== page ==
I found this illustration when going through a collection of photos of Budd Company-built trains in the Paul Crét collection at the University of Texas Architecture Library archives. The 1951 document is an artist’s conception of a train called the Northern Pacific Northern Lights, as can be seen from the rear drumhead. The back of the drawing says little other than it was project number 633 for Paul Crét’s firm (the next listed project, number 635, was the Hi-Level El Capitan while project 634 was no doubt a non-rail project).
At first glance I thought it was misfiled picture of the Canadian (project 652), but then I noticed that the train was more like the California Zephyr (project 628) but adorned with the Northern Pacific name. Like the CZ, the train has a baggage car, three dome-coaches, a dome-buffet-crew dorm, a diner, four sleeping cars, and a dome-observation car. The train is mostly bare stainless steel but the letterboard above the windows appears to be painted (as the Canadian would be), probably in some hue of Northern Pacific green.
I can only speculate how this proposal came about. In 1951, the Great Northern completely re-equipped its Empire Builder, and turned the 1947 version of that train into its secondary train, the newly named Western Star. Since NP’s streamlined North Coast Limited was frankly inferior to the 1947 Empire Builder, this meant GN would have two daily Chicago-Pacific Northwest trains that were better than anything NP offered.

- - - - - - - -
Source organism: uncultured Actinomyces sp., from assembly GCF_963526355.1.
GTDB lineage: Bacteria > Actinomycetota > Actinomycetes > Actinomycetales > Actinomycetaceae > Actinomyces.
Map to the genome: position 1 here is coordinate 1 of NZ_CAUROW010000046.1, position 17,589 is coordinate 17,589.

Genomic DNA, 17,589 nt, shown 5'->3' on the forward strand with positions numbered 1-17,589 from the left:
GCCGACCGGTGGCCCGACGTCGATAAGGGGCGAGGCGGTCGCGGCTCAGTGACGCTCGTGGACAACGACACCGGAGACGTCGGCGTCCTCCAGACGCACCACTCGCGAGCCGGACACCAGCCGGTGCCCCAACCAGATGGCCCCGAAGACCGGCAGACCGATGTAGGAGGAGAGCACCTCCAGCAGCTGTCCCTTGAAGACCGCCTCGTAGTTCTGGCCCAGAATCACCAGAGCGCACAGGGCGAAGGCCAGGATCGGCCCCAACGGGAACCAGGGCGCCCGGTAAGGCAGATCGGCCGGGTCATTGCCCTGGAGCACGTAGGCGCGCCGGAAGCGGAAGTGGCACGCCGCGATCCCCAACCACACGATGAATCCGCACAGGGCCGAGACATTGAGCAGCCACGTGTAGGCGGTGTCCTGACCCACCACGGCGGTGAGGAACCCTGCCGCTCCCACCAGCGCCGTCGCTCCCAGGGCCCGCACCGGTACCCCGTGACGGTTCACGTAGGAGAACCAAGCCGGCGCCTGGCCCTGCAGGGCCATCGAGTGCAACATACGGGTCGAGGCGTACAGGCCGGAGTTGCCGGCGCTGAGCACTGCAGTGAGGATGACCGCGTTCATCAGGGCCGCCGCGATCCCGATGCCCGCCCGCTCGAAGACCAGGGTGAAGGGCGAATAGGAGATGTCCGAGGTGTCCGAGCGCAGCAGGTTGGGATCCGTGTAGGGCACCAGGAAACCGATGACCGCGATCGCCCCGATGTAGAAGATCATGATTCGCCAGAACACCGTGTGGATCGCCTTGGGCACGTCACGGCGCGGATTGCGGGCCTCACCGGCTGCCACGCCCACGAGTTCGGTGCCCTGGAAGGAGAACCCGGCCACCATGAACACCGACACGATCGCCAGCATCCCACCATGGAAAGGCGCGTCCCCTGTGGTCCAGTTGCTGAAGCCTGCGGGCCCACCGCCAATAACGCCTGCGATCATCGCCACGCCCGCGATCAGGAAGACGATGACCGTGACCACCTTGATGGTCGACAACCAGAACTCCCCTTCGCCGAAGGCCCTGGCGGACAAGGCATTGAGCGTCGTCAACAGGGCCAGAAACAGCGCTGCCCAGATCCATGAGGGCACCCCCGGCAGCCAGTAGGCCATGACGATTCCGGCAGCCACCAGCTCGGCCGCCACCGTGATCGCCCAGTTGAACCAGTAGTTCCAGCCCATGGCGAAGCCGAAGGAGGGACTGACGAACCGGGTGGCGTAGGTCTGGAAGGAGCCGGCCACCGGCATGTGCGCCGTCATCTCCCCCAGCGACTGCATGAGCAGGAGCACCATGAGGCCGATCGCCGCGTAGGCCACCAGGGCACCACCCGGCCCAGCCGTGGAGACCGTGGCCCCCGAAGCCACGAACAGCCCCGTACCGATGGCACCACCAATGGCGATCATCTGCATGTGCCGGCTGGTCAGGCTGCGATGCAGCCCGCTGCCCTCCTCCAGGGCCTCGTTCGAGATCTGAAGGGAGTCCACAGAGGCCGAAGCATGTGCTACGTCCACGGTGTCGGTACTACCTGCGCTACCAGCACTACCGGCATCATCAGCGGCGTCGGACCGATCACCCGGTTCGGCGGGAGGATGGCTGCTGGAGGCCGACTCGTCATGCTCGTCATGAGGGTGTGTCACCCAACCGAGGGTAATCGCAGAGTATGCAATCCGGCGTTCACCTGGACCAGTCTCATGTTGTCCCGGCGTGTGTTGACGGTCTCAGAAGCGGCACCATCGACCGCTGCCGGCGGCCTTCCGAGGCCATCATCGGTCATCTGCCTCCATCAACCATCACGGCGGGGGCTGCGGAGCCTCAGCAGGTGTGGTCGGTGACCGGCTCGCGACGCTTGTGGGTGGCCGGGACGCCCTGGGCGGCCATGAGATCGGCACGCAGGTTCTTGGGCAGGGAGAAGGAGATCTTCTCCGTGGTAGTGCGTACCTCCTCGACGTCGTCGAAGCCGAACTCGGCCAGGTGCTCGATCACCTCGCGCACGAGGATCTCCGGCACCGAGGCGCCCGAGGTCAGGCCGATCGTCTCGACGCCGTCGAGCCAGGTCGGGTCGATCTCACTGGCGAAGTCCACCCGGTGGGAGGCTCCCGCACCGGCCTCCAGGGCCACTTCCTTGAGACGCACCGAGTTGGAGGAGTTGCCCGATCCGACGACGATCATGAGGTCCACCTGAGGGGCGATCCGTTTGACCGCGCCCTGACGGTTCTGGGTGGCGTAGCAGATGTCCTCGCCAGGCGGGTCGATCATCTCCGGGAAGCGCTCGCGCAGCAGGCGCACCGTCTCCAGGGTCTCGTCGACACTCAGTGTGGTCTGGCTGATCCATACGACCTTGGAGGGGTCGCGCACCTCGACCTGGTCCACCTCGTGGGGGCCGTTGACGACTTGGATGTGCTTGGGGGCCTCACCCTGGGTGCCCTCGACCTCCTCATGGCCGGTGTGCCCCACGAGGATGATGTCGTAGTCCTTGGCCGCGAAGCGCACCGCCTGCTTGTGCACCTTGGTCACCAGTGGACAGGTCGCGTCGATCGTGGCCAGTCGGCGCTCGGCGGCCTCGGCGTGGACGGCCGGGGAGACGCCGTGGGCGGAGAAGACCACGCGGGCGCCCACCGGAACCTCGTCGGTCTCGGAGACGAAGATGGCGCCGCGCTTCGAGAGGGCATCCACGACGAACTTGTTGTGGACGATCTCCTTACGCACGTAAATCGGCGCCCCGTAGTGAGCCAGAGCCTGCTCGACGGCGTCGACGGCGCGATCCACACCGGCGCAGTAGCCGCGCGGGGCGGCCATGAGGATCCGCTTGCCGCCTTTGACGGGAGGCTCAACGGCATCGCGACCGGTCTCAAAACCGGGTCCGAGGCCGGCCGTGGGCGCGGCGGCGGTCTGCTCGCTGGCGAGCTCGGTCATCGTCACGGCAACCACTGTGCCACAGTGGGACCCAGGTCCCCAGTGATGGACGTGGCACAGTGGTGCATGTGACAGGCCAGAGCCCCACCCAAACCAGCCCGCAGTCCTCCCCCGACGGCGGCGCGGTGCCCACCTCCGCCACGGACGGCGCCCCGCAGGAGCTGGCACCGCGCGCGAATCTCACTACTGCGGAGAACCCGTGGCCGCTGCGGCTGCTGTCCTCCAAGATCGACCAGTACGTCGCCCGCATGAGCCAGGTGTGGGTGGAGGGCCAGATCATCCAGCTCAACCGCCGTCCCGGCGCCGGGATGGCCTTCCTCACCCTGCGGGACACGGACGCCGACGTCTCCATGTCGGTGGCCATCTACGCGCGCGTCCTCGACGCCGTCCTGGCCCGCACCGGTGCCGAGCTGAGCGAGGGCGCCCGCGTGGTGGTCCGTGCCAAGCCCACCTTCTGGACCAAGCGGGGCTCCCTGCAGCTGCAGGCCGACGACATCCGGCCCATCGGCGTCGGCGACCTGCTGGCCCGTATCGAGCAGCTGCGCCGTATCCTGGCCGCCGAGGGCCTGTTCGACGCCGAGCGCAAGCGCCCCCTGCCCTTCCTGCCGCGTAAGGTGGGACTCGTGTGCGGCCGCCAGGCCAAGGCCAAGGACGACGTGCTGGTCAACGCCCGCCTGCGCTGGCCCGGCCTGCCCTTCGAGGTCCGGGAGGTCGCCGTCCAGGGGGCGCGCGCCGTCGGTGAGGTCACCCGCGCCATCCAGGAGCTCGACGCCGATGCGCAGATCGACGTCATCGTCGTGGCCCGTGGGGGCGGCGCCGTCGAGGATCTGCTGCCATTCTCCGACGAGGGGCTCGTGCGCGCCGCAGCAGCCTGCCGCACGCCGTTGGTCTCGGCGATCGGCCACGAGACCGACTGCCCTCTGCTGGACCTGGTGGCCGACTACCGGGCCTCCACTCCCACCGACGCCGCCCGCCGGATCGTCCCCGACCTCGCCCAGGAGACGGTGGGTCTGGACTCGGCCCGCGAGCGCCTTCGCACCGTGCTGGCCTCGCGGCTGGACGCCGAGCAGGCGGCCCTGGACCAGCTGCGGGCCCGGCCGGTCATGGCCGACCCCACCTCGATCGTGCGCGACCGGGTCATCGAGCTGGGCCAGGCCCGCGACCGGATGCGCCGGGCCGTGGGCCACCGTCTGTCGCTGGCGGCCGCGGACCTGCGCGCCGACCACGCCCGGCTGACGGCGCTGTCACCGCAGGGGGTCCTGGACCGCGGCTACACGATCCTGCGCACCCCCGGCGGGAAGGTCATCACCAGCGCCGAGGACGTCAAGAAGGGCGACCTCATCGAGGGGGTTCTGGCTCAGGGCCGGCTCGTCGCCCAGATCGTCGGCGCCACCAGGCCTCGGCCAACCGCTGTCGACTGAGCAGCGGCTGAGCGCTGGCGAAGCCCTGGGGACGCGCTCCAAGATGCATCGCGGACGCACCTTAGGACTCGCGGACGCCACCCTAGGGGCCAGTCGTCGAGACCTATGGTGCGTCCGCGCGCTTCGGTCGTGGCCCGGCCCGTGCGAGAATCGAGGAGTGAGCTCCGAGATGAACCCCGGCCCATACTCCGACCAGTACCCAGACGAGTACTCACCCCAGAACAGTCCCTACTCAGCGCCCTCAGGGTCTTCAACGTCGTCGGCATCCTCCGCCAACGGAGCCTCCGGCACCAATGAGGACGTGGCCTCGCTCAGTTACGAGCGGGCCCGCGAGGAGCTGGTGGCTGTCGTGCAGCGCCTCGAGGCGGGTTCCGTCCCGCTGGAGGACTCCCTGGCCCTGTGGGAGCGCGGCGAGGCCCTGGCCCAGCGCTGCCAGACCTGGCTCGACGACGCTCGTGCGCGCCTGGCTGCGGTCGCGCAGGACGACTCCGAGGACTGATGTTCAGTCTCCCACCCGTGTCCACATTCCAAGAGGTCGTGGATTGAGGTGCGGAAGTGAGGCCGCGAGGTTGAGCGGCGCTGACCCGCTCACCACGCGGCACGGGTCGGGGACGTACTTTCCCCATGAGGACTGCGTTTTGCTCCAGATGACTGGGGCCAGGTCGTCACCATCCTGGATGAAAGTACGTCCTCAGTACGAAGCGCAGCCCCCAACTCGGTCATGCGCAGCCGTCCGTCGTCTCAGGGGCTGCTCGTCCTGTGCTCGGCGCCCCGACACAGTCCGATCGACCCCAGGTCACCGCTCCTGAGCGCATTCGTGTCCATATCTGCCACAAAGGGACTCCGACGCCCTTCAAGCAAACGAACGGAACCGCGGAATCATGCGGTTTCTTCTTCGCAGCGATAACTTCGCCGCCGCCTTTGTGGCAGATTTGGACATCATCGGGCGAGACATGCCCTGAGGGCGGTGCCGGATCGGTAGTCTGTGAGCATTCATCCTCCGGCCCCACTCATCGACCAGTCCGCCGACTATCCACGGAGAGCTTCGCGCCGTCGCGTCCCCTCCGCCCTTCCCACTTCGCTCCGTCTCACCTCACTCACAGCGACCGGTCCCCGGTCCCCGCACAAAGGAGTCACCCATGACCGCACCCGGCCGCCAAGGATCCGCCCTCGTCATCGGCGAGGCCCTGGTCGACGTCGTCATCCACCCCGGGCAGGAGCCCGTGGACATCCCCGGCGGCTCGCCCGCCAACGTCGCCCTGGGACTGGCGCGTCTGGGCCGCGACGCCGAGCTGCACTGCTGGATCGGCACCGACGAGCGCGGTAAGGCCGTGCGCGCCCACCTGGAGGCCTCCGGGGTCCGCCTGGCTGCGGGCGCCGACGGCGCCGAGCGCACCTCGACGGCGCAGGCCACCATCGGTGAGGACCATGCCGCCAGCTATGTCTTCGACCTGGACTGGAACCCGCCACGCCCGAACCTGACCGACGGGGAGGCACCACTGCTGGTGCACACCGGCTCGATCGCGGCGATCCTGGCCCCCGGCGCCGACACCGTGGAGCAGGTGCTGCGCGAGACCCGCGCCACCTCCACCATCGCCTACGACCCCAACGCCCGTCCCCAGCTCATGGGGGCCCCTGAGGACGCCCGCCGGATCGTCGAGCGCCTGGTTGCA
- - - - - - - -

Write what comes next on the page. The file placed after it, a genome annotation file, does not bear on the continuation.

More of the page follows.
Budd must have seen this as an opportunity to sell a new train to the older railroad. Fresh from building the California Zephyr, Budd no doubt promised NP that a similar train in the Northwest would outshine anything the Great Northern, Milwaukee Road, or Union Pacific had to offer.
We know what happened instead: the NP hired Raymond Loewy to redecorate its existing train and then ordered four dome cars and a diner from Budd for each of its five North Coast Limited train sets. Budd was probably pleased to get an order for these 25 cars, though disappointed it didn’t get an order for the full 55 cars needed for five Northern Lights trains like the one shown in the drawing. Probably because Loewy was already involved, Paul Crét’s architectural firm may not have assisted in the design of the NP domes and diners as there is no project number listed for them in the archives.